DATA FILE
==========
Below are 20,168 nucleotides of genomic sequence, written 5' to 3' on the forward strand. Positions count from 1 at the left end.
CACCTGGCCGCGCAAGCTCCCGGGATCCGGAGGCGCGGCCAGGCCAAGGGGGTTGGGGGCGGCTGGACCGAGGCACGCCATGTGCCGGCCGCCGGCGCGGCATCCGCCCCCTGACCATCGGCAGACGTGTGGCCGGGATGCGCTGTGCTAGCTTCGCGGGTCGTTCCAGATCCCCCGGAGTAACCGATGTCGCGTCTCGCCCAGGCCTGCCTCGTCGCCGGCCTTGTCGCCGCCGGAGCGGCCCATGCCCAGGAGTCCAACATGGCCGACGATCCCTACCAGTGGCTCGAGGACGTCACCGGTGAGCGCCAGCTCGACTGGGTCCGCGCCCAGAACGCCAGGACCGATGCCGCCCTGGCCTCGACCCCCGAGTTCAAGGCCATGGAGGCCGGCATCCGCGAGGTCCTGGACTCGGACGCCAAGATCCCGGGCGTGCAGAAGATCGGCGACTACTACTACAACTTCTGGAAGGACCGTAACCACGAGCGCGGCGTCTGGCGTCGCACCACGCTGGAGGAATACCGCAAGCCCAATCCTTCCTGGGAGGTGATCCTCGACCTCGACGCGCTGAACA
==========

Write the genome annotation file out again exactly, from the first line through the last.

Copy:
Below are 20,168 nucleotides of genomic sequence, written 5' to 3' on the forward strand. Positions count from 1 at the left end.
CACCTGGCCGCGCAAGCTCCCGGGATCCGGAGGCGCGGCCAGGCCAAGGGGGTTGGGGGCGGCTGGACCGAGGCACGCCATGTGCCGGCCGCCGGCGCGGCATCCGCCCCCTGACCATCGGCAGACGTGTGGCCGGGATGCGCTGTGCTAGCTTCGCGGGTCGTTCCAGATCCCCCGGAGTAACCGATGTCGCGTCTCGCCCAGGCCTGCCTCGTCGCCGGCCTTGTCGCCGCCGGAGCGGCCCATGCCCAGGAGTCCAACATGGCCGACGATCCCTACCAGTGGCTCGAGGACGTCACCGGTGAGCGCCAGCTCGACTGGGTCCGCGCCCAGAACGCCAGGACCGATGCCGCCCTGGCCTCGACCCCCGAGTTCAAGGCCATGGAGGCCGGCATCCGCGAGGTCCTGGACTCGGACGCCAAGATCCCGGGCGTGCAGAAGATCGGCGACTACTACTACAACTTCTGGAAGGACCGTAACCACGAGCGCGGCGTCTGGCGTCGCACCACGCTGGAGGAATACCGCAAGCCCAATCCTTCCTGGGAGGTGATCCTCGACCTCGACGCGCTGAACA